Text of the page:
Friday, February 08, 2008

Because the delegate count between Obama and Clinton is virtually tied, even after Super Tuesday, the contest may very well come down to the so-called "superdelegates," a select group of people whose votes in the primaries mean a lot more than yours or mine.

There are about a million people in Rhode Island and collectively they send 32 delegates to the convention to pick the Democratic nominee. This means roughly 31,000 people will collectively cast one vote.

A superdelegate, on the other hand, is a single individual -- such as a senator -- whose single vote carries as much weight as those 31,000 people. The United States has an eligible voting population of about 200,000,000 people and they collectively send 3,253 votes to the convention.

There are approx. 796 of these superdelegates an each one of their votes is worth one vote toward the nominee. Put another way, 0.000004% of the population will cast 20% of the votes which determine who represents the Democratic party in 2008.

Kind of reminds me of a quote from Orwell's Animal Farm: "All animals are equal but some animals are more equal than others."

CNN politicla analyst Donna Brazile said this of the superdelegates: "If 795 of my colleagues decide this election, I will quit the Democratic Party. I feel very strongly about this."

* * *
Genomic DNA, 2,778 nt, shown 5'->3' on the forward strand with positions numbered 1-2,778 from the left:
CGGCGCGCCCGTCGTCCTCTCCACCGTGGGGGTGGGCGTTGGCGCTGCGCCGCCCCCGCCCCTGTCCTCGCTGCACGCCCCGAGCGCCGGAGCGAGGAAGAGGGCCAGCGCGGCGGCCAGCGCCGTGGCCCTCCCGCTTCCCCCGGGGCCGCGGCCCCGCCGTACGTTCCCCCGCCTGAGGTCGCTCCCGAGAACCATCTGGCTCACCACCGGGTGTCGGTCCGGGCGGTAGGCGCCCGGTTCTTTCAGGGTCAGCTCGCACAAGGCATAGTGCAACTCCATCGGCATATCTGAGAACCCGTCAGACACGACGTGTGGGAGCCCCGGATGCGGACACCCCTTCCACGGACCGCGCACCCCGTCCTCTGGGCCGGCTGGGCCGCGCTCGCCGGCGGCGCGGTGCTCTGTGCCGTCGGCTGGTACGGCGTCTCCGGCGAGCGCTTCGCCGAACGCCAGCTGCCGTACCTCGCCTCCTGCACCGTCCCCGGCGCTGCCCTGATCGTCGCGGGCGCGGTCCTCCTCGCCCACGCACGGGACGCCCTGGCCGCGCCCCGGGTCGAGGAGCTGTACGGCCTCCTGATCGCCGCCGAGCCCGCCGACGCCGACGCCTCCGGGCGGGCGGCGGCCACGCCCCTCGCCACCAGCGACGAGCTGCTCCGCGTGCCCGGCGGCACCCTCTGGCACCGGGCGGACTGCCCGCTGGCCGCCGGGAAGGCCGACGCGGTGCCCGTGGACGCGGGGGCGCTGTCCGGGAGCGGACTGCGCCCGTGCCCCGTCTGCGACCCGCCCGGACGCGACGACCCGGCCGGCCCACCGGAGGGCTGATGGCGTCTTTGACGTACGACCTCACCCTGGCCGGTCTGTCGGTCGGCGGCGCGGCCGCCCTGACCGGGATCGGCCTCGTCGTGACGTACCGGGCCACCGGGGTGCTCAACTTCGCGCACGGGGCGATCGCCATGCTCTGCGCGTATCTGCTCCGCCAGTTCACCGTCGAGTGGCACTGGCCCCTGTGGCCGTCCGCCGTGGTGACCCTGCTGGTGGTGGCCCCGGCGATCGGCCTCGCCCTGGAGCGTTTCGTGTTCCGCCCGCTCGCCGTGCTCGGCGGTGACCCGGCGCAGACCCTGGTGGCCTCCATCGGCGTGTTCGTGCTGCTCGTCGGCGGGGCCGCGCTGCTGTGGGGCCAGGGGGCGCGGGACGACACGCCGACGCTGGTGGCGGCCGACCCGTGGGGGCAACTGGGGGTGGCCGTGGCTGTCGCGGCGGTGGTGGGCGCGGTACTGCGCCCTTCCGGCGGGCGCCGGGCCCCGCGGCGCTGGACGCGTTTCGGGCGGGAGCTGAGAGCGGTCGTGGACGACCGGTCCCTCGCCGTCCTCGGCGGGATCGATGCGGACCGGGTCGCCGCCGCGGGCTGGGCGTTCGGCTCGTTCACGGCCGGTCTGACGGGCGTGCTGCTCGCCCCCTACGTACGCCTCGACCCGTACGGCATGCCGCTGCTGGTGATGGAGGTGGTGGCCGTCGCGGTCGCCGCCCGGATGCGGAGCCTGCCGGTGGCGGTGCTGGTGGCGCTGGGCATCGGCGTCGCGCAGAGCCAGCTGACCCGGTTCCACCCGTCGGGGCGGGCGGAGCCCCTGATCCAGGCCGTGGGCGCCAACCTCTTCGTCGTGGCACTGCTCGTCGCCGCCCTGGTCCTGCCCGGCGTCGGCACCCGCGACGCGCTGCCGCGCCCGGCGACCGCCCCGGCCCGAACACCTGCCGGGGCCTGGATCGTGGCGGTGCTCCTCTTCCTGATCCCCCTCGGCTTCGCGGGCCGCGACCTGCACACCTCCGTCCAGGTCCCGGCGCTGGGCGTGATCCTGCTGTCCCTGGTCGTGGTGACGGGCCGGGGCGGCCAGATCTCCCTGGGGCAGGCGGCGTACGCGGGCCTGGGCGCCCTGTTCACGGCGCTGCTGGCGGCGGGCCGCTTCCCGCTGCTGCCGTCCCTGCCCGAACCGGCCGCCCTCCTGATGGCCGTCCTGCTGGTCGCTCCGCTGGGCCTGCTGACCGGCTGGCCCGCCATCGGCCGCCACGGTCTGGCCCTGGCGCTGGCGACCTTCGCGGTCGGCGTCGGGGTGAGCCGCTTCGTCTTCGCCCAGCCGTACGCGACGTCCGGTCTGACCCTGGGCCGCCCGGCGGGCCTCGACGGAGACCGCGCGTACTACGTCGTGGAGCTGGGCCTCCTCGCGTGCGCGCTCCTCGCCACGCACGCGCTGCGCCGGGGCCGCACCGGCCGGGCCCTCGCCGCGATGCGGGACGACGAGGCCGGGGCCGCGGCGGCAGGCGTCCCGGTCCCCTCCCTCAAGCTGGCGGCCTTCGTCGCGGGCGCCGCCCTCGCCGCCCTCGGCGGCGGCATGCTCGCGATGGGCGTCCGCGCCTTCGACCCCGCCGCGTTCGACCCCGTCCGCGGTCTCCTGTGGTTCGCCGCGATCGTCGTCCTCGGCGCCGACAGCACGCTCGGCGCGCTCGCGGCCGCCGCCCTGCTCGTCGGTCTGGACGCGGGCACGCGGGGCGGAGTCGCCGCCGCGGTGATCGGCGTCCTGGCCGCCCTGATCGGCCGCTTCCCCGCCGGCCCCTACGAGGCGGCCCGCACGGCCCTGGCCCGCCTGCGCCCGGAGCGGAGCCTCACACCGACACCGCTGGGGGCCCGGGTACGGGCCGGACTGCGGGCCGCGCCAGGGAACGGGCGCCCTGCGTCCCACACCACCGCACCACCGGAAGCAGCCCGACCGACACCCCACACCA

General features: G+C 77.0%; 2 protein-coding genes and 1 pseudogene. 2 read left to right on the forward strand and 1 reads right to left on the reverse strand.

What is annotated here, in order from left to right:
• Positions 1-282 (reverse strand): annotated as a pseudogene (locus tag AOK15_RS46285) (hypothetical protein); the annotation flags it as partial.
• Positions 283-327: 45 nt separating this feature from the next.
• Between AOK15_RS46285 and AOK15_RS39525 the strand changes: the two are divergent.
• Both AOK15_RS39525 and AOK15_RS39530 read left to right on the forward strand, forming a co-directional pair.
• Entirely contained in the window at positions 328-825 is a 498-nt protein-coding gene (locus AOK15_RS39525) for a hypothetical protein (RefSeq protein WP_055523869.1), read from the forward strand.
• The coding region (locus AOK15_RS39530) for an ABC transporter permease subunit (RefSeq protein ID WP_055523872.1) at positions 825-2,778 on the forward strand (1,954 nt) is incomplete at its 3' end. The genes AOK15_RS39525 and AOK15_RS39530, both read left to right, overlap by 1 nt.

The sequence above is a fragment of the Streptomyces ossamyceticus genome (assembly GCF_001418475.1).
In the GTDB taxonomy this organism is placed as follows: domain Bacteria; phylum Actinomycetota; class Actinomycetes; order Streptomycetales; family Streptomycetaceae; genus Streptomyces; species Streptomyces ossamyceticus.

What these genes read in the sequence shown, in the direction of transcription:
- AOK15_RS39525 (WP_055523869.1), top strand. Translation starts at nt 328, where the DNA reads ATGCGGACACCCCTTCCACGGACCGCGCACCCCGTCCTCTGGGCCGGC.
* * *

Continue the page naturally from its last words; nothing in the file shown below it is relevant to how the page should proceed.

I'd like to say I couldn't agree more but actually, I can.

If superdelegates decide the Democratic nominee, I will vote for the GOP candidate in the general election. Why? Because simply staying home won't convey my disgust quite as well as I'd like.

And frankly I don't care if that nominee is Obama. It's wrong.

3 comments:

Peter said...

The difference between you and CNN analyst Brazile is that she is supposed to give us a hopefully objective analyse of the election process. You may state such personal opinions - she really shouldn't as long as she is working for CNN on covering this election. That is MY opinion.

Anonymous said...

I guarantee you ... if the superdelegates decide the nomination between Clinton and Obama, I'll quit the Democratic party, too.

Jason Nobody said...

peter wrote:
"The difference between you and CNN analyst Brazile is that she is supposed to give us a hopefully objective analyse of the election process. You may state such personal opinions - she really shouldn't as long as she is working for CNN on covering this election."

"Political analyst" is not synonymous with "reporter."

James Carville, David Brooks, Mark Shields, Mary Matalin, etc.

They're commentators just like Brazile. There's nothing wrong with opinions -- even partisan ones -- so long as they're out in the open.